by Patricia Anne Smith

Carmen slowly pulled her wet underpants down to the floor, stepped over them, wrapped them in a wad of toilet paper, and straightened her long denim skirt. Relieved that no one else had entered the restroom, she emerged from the stall, quickly discarded the toilet paper, rinsed her underpants, and folded several thick paper towels around them.
If only she could move the coat tree from near the office door to a space in front of the large plate glass window and hang her undies in the sun. Or, maybe she could move the tree into Marcy’s temporarily vacant cube, or drape her undies over the back of Marcy’s chair. Carmen even imagined telling Marcy and Nora that her period came unexpectedly, instead of admitting she was a victim of what she assumed was a just another sudden, urgent post-menopausal pee urge. Carmen smiled to herself, wondering what her much younger colleagues might say.

Not that they knew they were much younger. When Carmen first started working, she decreased her age by six years. Now people thought she was anywhere between twelve and sixteen years younger than what was on her birth certificate, a fiction aided by her trim physique and an abundant amount of light brown, wavy hair, marred only by one or two hard-to-see gray strands.

Carmen suspected that her husband and sister-in-law, John and Julianne, were secretly planning a surprise sixty-fifth birthday party, even though she had repeatedly told them she didn’t want any kind of celebration. Nor did she want to tell John and Julianne that when the birthday list circulated at work, she had indicated her birthday was in May, not November, because she always liked spring better than fall.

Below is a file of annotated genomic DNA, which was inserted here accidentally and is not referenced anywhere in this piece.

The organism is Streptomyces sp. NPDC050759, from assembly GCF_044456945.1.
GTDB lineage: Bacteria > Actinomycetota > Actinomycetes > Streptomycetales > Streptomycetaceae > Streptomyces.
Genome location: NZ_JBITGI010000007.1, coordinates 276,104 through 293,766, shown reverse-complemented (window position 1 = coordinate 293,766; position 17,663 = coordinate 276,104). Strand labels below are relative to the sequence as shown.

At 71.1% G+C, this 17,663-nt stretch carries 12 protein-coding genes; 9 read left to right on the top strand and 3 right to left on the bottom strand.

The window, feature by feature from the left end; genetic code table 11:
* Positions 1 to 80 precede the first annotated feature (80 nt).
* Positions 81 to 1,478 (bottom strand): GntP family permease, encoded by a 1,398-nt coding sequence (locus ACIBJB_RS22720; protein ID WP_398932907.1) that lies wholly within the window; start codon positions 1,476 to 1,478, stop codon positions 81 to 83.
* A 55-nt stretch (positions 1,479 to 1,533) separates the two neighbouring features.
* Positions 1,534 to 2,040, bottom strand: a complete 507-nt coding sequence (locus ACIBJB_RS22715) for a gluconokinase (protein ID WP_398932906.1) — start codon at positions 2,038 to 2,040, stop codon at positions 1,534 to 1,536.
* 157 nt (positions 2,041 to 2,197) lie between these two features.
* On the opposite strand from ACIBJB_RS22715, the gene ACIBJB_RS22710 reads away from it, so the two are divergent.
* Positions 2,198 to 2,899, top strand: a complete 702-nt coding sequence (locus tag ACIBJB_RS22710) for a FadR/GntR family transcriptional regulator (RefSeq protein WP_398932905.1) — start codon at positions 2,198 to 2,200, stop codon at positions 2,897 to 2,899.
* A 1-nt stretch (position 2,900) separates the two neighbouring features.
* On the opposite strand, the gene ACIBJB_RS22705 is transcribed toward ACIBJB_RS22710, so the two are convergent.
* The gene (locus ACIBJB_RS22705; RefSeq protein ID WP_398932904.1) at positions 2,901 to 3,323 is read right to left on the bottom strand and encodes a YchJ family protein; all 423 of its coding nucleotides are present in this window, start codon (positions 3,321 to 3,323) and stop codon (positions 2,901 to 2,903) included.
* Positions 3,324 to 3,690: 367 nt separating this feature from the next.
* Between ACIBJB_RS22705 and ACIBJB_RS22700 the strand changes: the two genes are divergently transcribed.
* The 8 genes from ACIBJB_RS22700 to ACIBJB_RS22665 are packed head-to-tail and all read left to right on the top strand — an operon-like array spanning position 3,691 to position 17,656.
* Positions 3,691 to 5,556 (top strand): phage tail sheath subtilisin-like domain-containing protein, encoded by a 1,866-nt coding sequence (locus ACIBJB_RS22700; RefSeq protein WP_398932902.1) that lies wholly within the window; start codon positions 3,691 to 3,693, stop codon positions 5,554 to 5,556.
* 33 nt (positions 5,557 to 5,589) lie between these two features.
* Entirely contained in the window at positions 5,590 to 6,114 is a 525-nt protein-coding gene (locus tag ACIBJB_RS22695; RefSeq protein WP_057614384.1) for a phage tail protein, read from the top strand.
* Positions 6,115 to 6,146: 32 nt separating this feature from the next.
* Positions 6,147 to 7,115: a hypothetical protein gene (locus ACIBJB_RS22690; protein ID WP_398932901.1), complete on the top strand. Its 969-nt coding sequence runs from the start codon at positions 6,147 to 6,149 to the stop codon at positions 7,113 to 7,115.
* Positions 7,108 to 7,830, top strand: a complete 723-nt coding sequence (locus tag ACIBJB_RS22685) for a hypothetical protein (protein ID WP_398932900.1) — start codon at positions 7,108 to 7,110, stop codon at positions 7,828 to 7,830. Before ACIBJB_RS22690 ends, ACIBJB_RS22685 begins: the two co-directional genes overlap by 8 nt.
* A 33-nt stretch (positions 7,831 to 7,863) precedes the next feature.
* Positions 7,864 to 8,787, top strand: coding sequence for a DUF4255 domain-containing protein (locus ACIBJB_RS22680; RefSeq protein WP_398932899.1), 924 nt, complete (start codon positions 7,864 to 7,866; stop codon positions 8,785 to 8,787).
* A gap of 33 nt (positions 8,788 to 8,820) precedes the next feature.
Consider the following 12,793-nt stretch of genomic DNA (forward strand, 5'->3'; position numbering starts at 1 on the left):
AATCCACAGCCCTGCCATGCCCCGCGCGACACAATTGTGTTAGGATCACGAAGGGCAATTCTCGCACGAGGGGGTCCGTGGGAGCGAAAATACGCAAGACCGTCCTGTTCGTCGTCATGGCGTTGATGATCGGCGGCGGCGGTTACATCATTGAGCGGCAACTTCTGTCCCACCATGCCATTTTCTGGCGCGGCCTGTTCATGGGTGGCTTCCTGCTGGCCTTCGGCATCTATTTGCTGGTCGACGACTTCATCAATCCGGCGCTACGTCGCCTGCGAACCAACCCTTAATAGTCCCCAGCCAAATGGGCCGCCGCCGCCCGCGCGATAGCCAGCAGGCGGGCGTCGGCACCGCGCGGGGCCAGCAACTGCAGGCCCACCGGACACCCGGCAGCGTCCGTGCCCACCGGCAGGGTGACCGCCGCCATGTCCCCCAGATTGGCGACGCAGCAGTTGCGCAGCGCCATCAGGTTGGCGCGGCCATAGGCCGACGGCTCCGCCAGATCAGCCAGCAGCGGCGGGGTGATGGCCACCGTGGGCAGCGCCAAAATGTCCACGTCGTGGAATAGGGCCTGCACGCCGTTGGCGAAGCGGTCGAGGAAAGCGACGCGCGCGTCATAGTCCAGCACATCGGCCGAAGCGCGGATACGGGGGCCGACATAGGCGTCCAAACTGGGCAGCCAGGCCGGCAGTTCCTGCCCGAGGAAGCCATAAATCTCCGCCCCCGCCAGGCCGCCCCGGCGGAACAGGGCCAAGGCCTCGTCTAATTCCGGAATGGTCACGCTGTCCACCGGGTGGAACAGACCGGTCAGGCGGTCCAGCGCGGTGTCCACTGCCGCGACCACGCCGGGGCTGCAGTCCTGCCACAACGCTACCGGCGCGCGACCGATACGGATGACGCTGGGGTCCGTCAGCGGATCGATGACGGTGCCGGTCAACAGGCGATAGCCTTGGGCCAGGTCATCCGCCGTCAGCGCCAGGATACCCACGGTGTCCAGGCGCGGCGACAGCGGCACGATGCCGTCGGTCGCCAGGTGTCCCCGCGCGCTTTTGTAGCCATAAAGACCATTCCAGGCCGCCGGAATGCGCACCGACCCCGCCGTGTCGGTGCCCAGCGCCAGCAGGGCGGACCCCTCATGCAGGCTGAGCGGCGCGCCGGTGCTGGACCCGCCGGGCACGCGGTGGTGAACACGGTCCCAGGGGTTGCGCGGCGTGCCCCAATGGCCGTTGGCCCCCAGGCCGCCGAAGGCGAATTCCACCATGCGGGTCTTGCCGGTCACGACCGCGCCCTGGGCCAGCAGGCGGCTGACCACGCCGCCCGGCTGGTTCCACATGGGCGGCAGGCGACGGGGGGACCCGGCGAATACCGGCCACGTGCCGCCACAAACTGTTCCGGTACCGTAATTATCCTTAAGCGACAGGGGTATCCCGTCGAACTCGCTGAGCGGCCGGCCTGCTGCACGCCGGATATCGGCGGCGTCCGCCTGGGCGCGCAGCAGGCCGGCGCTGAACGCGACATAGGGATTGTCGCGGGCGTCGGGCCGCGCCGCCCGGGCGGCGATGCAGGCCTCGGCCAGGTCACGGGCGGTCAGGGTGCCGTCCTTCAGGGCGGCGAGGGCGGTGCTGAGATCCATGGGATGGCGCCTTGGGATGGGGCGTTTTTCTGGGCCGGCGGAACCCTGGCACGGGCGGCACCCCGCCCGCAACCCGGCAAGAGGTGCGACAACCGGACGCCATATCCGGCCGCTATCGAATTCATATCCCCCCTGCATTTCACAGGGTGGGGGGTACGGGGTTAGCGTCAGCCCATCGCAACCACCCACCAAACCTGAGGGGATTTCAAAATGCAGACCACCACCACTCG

Carmen emerged from the restroom, carrying her small lumpy package. She opened the door from the hall to the cubicle-filled office as quietly as possible, passing Brad, a junior programmer, who looked at her quizzically. “Just a little left over lunch,” she felt compelled to say.

“You know,” Brad said, “there’s something I’ve been meaning to ask you.”


“My wisdom teeth. I’m having them extracted next week and I need to tell the dentist if I want general anesthesia. Did you have yours removed?”

“Wisdom teeth?” Carmen asked.

“I just wondered if they were pulled out. And if you had anesthesia. What you would recommend?” Brad asked, as Carmen clutched her package tighter, wondering if any drops of water were oozing out onto the coffee-brown carpet below. Carmen only remembered that a handsome young dentist had once removed her wisdom teeth and she drank liquids for a day or two afterwards. Unless she was confusing that with the time her first crown was inserted on one of her upper teeth.

“I never had them removed,” Carmen said.

Once Carmen reached her semi-private cubicle, enclosed on three sides, she quickly placed the package in a back corner under her desk. She noted that Greg, who sat in the opposite cubicle, was not in. He rarely was, since his marketing job required him to travel. But because Carmen never could predict when he might show up, she didn’t want to take any chances that he might wonder about the soggy bundle.

Occasionally, Carmen thought about the future. She still felt young, wanted to work, and needed the money. But, she had long ago stopped learning new skills, volunteering for extra work assignments, updating her resume, and caring whether anyone thought she was working hard enough. Since she was four years older than John, and he didn’t plan to retire until he reached sixty-six, she figured she’d work until she was seventy.

Only Erwin Dixon, the manager, knew her age. Since he never attended staff birthday lunches and was generally pretty closemouthed, Carmen figured no one else would ever know her age or that her birthday was really in November.

Carmen remembered her fiftieth birthday, and the party she had then, a lavish, catered extravaganza. She didn’t mind turning fifty with other people who were near her own age. Carmen felt like she’d be fifty forever, much like she felt when she turned twenty, and thought she’d be twenty forever.